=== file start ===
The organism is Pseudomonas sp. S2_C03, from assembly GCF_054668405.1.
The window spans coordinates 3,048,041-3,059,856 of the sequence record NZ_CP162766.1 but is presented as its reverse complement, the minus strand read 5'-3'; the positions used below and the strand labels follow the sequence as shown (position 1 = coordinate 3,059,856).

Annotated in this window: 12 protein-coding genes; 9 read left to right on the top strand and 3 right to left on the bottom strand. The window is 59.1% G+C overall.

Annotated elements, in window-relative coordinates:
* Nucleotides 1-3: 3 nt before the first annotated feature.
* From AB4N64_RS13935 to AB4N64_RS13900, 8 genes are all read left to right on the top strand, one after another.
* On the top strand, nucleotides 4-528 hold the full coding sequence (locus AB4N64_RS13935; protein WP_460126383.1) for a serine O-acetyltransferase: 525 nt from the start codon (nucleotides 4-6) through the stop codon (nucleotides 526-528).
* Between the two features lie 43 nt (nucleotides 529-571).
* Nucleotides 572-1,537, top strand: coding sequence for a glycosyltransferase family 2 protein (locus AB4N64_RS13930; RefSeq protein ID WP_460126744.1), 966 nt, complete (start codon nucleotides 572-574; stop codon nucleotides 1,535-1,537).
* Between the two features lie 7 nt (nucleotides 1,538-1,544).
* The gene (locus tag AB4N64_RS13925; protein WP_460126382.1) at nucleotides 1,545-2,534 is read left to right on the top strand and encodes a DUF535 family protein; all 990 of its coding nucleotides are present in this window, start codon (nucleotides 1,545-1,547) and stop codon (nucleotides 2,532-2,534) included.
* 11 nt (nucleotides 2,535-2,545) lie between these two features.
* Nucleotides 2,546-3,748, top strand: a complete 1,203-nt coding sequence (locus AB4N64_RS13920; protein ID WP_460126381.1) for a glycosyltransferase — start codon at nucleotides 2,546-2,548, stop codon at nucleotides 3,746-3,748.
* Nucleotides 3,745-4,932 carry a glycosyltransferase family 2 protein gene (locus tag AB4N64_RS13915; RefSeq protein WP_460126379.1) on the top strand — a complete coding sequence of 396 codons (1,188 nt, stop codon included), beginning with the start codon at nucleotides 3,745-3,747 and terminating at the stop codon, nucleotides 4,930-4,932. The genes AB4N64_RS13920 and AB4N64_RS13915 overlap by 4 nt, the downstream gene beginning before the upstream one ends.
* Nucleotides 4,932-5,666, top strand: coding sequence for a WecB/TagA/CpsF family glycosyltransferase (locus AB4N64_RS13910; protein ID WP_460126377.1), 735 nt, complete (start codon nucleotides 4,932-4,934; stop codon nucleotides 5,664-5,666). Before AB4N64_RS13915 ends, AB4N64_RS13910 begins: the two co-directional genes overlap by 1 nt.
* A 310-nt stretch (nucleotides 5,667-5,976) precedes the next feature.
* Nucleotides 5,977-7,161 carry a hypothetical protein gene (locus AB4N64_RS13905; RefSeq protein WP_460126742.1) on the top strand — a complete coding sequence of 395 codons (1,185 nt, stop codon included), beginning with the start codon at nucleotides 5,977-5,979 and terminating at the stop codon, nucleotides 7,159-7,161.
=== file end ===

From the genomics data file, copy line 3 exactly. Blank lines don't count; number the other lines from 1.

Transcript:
Annotated in this window: 12 protein-coding genes; 9 read left to right on the top strand and 3 right to left on the bottom strand. The window is 59.1% G+C overall.